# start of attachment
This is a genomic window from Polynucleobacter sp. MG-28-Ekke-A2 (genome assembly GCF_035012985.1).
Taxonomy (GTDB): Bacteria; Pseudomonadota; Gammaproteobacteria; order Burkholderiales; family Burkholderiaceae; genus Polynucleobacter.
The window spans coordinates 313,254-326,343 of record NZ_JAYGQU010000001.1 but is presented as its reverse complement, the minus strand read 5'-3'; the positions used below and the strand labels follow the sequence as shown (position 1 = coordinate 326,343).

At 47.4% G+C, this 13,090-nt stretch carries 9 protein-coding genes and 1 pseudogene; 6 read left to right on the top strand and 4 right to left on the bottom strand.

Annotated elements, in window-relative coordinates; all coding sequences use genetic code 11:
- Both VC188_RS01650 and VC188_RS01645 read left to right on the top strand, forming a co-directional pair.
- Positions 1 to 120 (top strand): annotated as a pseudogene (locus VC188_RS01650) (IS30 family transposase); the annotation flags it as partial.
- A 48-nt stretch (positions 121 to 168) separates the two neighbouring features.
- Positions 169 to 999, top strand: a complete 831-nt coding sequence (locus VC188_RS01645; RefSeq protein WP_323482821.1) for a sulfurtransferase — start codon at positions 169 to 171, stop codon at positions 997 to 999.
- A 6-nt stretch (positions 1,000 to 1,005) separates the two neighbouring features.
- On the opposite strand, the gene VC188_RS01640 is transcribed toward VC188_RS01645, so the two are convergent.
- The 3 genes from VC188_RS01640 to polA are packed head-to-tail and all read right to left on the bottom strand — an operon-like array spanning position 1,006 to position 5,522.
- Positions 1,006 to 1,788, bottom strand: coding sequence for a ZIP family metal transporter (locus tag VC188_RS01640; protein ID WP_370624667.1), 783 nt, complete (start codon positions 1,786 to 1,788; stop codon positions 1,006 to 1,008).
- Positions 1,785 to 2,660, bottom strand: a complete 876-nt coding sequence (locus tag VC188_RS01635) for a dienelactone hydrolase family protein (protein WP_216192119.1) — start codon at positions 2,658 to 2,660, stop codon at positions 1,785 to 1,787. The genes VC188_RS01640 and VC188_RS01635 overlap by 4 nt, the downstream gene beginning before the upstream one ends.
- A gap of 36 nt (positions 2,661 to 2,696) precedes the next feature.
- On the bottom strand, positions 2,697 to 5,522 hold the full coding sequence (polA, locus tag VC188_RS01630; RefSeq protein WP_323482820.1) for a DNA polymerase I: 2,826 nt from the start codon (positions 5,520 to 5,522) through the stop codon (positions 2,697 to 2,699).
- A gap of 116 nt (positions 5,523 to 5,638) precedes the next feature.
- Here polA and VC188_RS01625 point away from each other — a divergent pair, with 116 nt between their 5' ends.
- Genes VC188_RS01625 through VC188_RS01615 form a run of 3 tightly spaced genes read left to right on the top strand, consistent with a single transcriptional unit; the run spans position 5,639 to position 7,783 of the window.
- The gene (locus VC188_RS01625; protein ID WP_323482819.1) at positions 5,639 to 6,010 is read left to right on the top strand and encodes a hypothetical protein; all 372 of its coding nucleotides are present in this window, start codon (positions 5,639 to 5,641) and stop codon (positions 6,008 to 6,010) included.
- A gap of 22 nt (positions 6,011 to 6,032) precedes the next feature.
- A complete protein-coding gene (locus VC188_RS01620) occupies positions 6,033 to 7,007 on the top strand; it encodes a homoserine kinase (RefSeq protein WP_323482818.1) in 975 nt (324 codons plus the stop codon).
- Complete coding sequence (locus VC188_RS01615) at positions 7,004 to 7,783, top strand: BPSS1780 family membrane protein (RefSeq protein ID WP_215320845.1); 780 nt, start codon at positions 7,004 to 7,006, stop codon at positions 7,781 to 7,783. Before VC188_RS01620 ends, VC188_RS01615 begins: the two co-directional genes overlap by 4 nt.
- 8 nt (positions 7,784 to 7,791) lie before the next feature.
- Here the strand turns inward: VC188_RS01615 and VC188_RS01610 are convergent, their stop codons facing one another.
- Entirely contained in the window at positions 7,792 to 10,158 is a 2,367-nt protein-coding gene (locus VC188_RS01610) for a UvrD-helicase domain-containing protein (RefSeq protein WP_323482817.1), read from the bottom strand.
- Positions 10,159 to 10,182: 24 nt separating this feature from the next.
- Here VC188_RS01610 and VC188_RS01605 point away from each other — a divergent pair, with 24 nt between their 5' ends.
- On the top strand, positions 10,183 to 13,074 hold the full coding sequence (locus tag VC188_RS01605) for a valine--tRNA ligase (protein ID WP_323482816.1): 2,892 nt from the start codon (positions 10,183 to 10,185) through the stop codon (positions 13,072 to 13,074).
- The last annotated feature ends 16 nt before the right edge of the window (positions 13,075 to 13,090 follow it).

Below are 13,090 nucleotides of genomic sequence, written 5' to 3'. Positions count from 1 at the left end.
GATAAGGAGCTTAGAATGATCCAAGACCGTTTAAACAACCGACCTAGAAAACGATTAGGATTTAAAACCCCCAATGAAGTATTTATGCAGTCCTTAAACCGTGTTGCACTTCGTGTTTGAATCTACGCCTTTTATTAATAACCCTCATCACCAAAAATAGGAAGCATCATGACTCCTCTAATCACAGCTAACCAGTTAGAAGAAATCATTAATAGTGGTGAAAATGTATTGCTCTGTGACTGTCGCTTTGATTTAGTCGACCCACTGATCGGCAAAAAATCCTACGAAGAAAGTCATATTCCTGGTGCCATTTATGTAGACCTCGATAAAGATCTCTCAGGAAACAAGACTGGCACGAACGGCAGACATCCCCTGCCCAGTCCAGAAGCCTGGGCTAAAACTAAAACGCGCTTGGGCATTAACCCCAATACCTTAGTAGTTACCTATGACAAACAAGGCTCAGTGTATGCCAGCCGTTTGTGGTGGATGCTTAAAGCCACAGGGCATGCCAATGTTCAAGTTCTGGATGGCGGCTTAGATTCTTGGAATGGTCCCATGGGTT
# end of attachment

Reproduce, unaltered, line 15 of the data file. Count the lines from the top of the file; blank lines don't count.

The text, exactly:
- A gap of 36 nt (positions 2,661 to 2,696) precedes the next feature.